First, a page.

I have the suspicion that we aren’t nearly hungry enough to truly appreciate what Jesus is doing for us. Things have changed so very much for us since his day.
In 2020, the USDA calculated that we spent 8.6% of our income, on average, for food. Consider that in 1900, just 120 years earlier, we spent 43% of our income on food. It was harder to produce, even though half of the country worked in agriculture, because mechanization of farms hadn’t happened yet. A horse and a plow to sow, a team of horses and a combine to harvest, home production and yet other horses and wagons to move to market just couldn’t compete for efficiency with our tractors, combines, food factories and trucks. Food preservation also was expensive. Many of our modern methods of lengthening the shelf life, and safeguarding from bacteria and spoilage hadn’t been discovered. Pickling, smoking, drying and salting, all available at the time, were labor intensive and required expensive ingredients.
For most of human history, life was hard and food was expensive. People were shorter, much thin- ner and vulnerable to sickness, and lived shorter lives. We duly credit advances in the medical field for our longer lifespans now. Many medical anthropologists, though, recognize that the greatest positive advance in lifespans was due to readily available and affordable calories.
Yes, the very bane of our modern waistlines, ready access to delectable, sweet or salty, crunchy or creamy calories, relates to our expanded lifespans. For the overwhelming majority of us there simply is no need to be hungry. We are far less likely to starve because of famine, than dieting. I’m not sure we can appreciate how topsy-turvy this is from earlier ages.
What Jesus did for the crowds in today’s Gospel was a stunner for the people involved. It’s amazing enough that a crowd that included 5,000 men all had a bite to eat. It’s something else, altogether, to say that this hungry, emaciated sickly crowd all “ate and were satisfied.”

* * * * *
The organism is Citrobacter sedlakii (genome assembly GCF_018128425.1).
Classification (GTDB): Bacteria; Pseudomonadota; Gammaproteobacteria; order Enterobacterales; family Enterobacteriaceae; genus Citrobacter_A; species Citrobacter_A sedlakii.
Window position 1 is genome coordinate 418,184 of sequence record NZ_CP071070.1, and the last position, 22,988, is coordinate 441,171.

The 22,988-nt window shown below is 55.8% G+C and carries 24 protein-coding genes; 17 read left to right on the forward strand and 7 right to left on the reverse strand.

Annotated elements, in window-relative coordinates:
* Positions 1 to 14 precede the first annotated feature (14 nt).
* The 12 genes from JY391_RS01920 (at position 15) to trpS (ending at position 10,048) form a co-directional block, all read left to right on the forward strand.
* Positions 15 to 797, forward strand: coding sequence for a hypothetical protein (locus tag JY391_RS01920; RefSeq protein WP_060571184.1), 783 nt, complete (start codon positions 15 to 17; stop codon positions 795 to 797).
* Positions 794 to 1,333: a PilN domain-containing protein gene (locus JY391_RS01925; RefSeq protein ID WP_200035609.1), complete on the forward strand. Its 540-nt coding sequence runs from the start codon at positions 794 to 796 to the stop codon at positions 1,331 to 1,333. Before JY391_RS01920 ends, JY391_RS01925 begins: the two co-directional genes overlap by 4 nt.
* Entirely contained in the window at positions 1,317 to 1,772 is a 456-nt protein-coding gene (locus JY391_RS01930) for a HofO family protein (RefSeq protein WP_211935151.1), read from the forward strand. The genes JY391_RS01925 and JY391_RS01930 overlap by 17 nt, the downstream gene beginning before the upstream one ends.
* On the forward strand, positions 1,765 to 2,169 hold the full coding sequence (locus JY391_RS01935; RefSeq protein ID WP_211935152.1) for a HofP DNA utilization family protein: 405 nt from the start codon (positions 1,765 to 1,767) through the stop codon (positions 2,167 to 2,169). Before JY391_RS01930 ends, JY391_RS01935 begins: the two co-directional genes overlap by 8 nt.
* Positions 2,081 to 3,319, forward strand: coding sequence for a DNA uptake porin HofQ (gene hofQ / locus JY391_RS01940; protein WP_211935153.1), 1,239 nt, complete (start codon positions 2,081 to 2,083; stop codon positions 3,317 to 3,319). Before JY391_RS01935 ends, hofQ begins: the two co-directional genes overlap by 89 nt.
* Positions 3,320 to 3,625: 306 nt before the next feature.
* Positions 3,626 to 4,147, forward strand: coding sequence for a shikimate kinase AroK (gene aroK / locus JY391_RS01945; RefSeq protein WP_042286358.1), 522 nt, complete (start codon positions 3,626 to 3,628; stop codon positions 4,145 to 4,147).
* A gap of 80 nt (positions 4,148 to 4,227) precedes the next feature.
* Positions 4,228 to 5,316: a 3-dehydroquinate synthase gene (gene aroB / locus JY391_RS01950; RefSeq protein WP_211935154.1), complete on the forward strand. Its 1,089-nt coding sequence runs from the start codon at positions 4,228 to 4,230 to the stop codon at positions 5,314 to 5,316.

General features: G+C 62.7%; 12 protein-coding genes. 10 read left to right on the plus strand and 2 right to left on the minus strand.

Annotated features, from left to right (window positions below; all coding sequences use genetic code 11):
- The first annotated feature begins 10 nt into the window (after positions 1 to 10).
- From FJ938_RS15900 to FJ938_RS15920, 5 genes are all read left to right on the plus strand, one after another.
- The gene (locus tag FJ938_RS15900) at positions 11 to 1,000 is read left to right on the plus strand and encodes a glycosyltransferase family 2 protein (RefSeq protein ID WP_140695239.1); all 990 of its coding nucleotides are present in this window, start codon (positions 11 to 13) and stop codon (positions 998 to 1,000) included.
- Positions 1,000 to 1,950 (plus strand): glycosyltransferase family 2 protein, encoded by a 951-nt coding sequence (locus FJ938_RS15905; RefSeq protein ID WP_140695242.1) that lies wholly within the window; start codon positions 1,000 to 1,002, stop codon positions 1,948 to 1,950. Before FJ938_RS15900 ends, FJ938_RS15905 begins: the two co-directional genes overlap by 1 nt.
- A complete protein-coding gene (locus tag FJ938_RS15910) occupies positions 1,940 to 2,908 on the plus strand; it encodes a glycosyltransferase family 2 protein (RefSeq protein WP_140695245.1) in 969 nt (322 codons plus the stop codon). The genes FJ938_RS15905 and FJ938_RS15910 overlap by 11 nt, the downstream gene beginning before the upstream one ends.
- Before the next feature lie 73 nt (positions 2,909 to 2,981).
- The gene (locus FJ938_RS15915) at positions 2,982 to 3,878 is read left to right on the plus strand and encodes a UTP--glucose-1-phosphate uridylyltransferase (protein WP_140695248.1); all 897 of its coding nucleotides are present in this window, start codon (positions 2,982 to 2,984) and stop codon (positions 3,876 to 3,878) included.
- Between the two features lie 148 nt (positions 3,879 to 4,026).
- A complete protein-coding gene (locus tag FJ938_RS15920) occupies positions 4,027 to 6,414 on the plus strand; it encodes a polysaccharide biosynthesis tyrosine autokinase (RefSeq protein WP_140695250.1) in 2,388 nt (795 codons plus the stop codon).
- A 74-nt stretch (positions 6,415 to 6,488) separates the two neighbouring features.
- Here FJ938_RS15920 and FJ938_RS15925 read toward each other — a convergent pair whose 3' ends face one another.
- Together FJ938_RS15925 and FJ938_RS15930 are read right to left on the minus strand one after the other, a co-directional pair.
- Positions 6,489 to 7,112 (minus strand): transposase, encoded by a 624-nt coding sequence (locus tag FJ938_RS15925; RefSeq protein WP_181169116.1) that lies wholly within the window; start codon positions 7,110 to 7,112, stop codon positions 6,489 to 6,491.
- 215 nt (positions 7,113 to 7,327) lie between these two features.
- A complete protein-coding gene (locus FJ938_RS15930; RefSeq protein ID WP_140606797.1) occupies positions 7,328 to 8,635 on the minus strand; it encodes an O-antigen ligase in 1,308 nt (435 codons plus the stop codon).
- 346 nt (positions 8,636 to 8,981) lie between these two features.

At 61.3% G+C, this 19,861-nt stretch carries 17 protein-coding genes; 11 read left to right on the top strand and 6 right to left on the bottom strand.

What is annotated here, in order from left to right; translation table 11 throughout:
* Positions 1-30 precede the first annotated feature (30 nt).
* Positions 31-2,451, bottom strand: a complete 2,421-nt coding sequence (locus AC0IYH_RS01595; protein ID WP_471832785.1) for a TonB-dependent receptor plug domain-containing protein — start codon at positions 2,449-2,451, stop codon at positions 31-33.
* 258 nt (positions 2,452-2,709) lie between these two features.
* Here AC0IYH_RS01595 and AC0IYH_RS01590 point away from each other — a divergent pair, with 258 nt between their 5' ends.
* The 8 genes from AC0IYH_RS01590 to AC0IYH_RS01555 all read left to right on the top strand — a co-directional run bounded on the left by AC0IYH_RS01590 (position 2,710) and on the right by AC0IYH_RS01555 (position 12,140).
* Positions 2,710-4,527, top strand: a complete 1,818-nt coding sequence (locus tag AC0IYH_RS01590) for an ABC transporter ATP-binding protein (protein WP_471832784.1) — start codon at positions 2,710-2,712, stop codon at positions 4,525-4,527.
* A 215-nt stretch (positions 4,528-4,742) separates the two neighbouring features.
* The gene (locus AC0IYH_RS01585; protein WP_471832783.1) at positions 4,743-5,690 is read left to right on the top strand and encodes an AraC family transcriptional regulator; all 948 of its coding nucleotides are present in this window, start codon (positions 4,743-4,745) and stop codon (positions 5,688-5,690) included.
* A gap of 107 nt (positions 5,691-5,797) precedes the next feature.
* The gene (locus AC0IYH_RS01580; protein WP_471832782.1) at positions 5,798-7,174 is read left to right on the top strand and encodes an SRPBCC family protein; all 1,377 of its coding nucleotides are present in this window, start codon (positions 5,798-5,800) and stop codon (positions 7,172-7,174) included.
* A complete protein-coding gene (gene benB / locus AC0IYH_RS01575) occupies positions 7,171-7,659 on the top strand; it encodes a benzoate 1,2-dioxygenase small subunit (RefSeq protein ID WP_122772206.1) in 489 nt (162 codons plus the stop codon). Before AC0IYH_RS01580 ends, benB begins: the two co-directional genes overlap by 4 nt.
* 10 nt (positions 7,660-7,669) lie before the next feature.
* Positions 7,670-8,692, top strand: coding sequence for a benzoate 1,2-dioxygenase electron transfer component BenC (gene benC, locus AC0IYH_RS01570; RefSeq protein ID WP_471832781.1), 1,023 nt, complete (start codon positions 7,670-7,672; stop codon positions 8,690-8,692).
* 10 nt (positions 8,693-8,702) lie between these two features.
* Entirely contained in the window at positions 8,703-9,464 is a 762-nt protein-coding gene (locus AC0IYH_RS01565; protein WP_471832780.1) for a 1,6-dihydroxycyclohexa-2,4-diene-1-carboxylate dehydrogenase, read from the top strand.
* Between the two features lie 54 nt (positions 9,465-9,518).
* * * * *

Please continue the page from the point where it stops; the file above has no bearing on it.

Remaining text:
Our Savior wants to feed us, desires to nourish our spirits with His very Self, given in the form of simple bread, and the celebratory drink of wine. Are we hungry enough to appreciate what He wants to do? And that is before we get to the utter sacredness of God’s outreach to us in this manner. Not only is Holy Communion nourishment. It’s God.
But it all seems too easy, doesn’t it, and perhaps too often? If we spend a great deal in the presence of anything “special,” it can begin to lose its luster. I can remember a scuba trip I went on, where lobster was the main course, I kid you not, every dinner for a week. By day four, I wanted nothing so much as a chicken breast. And here we are, on a daily basis if we want it, able to receive the Creator of the Cosmos.
Frankly, we have to work on keeping the Eucharist in the place it needs to be in our lives. We have the obligation to be alert to the intention and aware of the Eternal Consciousness that accompanies Communion
We have this day every year precisely to remind us of the infinite
value of what Jesus offers us.
Let’s be attentive!